There is a fortune cookie app available on Facebook. I will not provide a link to it - I like people too much to do that. As much as I'm interested in the random relevance or kitschy clairvoyance of fortune cookies, I don't like them enough to subject myself to anything from a Facebook app. For those Facebook friends in love with Farmville and similar time sponges, forgive me.
Sounds good to me, but I'm afraid that the money I save by not
buying more stuff will go toward more Chinese food...
It's also important to understand that these aphorisms are just that - an original thought in a concise or memorable form. They can be fun to read, dwell upon, even genuinely reflect on if the spirit moves you - but they are still mostly just the product of mere mortals. For example, how much stock would you place in a fortune that said "fracking fluid is high in essential nutrients"?
Remembering that you can get your own custom fortunes fairly easily nowadays further muddies the gene pool of mysticism and intrigue that can sometimes occupy the mind of the fortune recipient possessing an overactive imagination.
For me, the clarity present in scripture can be a healthy antidote to this confusion, even if some religious writers assert  (and I'm learning elsewhere) that most of the Bible isn't meant to be consumed in bite-size pieces. There are real and virtual fortune cookies available for this purpose.
You can even get instructions online for how to make your own fortune cookies with verses from LDS teachings. Although it's unclear whether or not the finished product would be suitable for church-recommended food storage, they would most likely be ideal for your next Mitt Romney fundraiser.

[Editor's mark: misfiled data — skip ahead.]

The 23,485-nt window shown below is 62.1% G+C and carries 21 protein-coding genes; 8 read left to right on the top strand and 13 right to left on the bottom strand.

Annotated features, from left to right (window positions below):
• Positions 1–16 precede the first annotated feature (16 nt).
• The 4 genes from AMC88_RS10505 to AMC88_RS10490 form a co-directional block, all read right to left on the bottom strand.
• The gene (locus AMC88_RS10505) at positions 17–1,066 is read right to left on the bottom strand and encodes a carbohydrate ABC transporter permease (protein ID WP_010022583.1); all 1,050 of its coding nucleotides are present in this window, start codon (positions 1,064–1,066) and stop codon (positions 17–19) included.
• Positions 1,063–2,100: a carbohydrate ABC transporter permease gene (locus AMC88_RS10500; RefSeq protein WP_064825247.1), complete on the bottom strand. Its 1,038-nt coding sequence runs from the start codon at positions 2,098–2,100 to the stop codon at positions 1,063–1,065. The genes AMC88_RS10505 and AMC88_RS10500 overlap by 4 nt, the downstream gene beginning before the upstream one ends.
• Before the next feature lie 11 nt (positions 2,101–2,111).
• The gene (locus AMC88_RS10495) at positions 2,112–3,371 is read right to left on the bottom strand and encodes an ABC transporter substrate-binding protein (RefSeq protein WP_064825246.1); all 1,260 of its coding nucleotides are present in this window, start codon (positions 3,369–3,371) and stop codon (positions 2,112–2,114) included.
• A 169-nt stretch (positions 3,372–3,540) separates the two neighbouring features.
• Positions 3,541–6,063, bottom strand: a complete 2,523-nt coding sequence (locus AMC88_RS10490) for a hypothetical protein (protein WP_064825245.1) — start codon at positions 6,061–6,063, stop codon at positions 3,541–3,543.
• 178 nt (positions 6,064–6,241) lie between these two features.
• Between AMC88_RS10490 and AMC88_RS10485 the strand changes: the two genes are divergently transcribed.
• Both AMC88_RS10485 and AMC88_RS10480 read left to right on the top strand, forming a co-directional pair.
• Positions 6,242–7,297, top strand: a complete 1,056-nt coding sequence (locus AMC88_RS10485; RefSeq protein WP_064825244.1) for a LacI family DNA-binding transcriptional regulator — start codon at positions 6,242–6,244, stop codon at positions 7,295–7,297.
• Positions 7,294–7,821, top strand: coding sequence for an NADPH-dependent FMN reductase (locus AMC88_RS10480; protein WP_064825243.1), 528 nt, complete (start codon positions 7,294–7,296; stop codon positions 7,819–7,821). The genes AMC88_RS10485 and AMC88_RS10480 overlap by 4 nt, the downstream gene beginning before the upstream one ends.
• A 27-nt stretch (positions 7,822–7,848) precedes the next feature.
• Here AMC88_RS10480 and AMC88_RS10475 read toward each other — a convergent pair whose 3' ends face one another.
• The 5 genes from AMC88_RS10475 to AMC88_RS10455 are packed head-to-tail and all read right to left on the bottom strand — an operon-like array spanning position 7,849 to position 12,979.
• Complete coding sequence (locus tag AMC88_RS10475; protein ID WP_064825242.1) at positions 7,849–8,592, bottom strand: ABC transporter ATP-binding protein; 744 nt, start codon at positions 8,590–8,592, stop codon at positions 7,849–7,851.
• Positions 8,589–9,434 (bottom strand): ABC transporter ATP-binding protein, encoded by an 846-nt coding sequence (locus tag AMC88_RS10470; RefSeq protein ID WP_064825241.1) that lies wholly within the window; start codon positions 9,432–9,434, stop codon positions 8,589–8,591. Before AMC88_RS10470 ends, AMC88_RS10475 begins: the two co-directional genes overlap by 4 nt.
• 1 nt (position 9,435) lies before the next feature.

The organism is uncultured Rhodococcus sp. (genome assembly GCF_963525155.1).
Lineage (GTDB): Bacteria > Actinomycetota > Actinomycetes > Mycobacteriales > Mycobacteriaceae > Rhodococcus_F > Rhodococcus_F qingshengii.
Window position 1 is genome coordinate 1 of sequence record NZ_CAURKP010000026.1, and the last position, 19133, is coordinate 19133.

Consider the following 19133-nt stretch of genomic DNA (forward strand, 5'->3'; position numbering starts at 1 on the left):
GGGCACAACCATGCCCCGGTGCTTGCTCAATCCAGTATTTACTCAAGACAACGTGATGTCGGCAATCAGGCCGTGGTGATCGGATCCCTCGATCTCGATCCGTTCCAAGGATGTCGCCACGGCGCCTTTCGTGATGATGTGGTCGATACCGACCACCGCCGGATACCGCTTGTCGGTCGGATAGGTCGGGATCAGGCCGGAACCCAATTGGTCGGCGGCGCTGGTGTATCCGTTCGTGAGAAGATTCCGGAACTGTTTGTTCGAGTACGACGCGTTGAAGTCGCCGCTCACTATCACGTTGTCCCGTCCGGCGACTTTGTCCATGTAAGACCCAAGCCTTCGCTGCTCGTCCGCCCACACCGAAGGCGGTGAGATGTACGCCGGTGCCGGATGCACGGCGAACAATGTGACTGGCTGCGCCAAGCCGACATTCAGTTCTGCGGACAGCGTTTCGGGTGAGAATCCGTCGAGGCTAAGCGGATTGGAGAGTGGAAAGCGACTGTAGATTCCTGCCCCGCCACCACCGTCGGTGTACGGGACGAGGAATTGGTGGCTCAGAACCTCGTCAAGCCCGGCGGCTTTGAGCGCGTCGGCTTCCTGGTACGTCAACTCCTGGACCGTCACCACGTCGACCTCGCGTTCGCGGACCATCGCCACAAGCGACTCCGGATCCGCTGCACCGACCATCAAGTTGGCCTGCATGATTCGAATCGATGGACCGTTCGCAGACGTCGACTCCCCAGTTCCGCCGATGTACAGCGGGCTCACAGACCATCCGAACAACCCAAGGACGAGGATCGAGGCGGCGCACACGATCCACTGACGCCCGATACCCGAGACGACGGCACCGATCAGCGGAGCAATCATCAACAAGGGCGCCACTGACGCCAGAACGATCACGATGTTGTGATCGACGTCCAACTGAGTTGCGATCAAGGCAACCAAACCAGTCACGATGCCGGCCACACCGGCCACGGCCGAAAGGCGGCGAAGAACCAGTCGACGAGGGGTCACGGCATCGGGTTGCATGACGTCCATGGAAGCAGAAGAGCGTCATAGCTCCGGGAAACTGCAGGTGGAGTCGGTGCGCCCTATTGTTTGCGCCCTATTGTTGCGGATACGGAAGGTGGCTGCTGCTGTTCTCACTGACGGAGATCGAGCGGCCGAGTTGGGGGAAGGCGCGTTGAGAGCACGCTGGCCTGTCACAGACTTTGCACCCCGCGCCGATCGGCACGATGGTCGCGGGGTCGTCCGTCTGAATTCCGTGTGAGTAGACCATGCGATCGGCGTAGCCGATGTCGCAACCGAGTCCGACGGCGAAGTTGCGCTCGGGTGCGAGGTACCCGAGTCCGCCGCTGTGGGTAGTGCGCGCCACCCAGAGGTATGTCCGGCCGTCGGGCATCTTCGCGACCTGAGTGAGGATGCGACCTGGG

So check out some of the samples I've collected. I know that some people also enjoy the language lesson and/or the lucky numbers that are on the back, but that's not what I've focused on. Perhaps I missed winning the Powerball because of it. Oh well..
Just as quickly as that order of Vegetable Lo Mein is forgotten, so may a lot of the fodder posing as advice or predictions, pinched en masse into rudimentary dough and baked with a hint of vanilla. 
But who knows what significance something so seemingly insignificant can have on the life of a single individual, and therefore on other individuals that person interacts with? Who's to say what the importance of the word "Rosebud", for example,  has on the psyche of one person, and possibly the collective psyche of a nation? How about the word "change" or "hope", for that matter?
Can fortune cookies be a metaphor or delivery system for American freedom? 

Some insight into this year's presidential race.
Have a good week ahead.

Monday, July 02, 2012

Blogito Ergo Sum..

Roughly translated, "I blog, therefore I am". Or am I? Exploring the recent newsworthy notion that we are not all that 'special', and how this relates to the unique narcissism of the information age.

My goodness, it's July already.